Primary aged kids these days are constantly being tested. Maths test on a Friday: no worries. Monday morning spelling list: standard. Oral presentation at assembly: piece of cake!
As a primary years educator, I have given many students tests, quizzes and exams and most of them take these challenges in their shiny-shoed stride. So it shocks me, every single year, that these same students flip into a frenzy at the mention of a single word.
It might sound like an app to help you organise your sleeping schedule, but this little acronym stands for the National Assessment Program for Literacy and Numeracy and tests students annually in Years 3, 5, 7 and 9. Snore.
I asked a handful of my students, “What’s the first word that pops into your head when I say NAPLAN?” Their faces fell, and their noses curled up as if I had just asked them to do yard duty with me. Obviously, I wasn’t expecting them to do cartwheels and shout out words like FUN or FASCINATING, but I was shocked by the intensity of which this test is negatively viewed by kids.
Granted, my small testing pool of a handful of fifth graders is no ground breaking psychological experiment, but it did make me wonder; Why the hell do kids care about this particular test so much? Is it peer pressure? Kids comparing their abilities to others is no new phenomenon, I’m still traumatised by the fact that Katie got her pen license before me in Year 4 – but while intense, I refuse to believe that this is the sole reason behind the fatal fear of the NAPLAN test.
So is it schools and teachers? Are the school big wigs putting pressure on their teachers by expecting impressive NAPLAN scores to come from each classroom? If so, teachers would undoubtably radiate that anxiety and pass it onto their students quicker than a lone nit can cause a classroom infestation. However, most teachers view this test as a giant waste of time. The NAPLAN only caters to a specific style of learner and while test results can be interesting, they are certainly not the holy grail when it comes to deciphering a child’s abilities.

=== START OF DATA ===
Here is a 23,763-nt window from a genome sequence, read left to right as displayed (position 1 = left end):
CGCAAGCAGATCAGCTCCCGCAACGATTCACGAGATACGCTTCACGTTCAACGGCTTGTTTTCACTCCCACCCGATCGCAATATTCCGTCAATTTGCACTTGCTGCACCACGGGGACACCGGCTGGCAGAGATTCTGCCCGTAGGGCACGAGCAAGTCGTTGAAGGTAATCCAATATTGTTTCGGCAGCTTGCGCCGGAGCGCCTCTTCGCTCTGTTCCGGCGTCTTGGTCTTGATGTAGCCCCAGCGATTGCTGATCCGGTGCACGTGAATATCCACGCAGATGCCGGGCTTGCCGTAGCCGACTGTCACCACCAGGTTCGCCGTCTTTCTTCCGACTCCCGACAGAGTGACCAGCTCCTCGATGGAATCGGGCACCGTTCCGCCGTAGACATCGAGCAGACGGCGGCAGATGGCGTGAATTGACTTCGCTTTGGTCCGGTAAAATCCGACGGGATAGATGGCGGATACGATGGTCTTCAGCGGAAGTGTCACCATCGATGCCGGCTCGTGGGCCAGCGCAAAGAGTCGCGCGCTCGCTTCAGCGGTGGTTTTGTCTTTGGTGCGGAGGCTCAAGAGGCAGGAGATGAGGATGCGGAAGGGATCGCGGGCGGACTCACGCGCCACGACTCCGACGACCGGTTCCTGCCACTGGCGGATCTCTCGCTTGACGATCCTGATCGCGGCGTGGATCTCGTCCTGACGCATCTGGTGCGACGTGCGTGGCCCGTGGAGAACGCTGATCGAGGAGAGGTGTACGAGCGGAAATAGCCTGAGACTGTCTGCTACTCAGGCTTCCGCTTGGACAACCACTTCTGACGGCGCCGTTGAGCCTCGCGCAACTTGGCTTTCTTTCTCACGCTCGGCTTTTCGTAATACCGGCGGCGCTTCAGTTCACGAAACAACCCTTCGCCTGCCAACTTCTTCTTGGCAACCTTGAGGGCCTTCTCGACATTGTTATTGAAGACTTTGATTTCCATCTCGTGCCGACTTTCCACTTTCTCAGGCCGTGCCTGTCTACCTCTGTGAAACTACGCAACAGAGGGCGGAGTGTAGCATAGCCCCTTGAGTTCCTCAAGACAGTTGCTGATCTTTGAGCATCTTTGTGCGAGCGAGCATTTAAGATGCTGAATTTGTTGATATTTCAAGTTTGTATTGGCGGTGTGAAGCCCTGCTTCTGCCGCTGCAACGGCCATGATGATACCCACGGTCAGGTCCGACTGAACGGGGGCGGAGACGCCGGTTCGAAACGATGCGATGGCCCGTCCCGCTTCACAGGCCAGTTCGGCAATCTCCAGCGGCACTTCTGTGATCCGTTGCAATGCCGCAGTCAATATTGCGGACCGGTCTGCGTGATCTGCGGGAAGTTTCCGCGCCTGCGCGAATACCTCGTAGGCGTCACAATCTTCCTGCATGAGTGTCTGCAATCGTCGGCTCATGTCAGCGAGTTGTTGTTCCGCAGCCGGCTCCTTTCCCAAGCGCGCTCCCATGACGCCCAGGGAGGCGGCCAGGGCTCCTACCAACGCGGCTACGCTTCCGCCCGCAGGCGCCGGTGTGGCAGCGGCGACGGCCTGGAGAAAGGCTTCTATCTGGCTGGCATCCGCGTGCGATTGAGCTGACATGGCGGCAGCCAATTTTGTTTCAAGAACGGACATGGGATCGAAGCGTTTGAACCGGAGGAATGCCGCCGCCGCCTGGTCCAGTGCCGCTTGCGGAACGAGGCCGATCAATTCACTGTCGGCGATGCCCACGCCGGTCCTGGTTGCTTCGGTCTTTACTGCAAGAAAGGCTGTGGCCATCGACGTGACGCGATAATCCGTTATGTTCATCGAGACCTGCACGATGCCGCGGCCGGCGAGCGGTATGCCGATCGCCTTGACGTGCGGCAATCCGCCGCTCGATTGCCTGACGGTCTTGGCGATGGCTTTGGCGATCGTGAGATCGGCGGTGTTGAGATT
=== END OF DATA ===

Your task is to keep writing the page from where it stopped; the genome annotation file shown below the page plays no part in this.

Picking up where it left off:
There is another possibility. Here I go, I am gonna say it….
PARENTS. Is the stress surrounding this test bred at home? I acknowledge that most parents support and nurture their children whilst also encouraging them to challenge and extend their abilities. However, we all know parents who trawl the net for NAPLAN preparation courses and pepper their kids with test questions over the dinner table each night. They buy practice question booklets despite the fact that the official NAPLAN website specifically states that ‘excessive test preparation using previous tests is not necessary or useful’. I know that we all want what is best for each child but if a kid is starting to stress, is it really what’s best?
Look, I am not wanting to play the blame game and go around pointing fingers, so I think the best solution is for Principals, peers, parents and educators to present a united front during this year’s NAPLAN week (3rd- 11th of May ) and try to stop the cycle of hysteria!
Let’s remind our children, pupils and peers that the important thing is that they try their best because it really is just another test.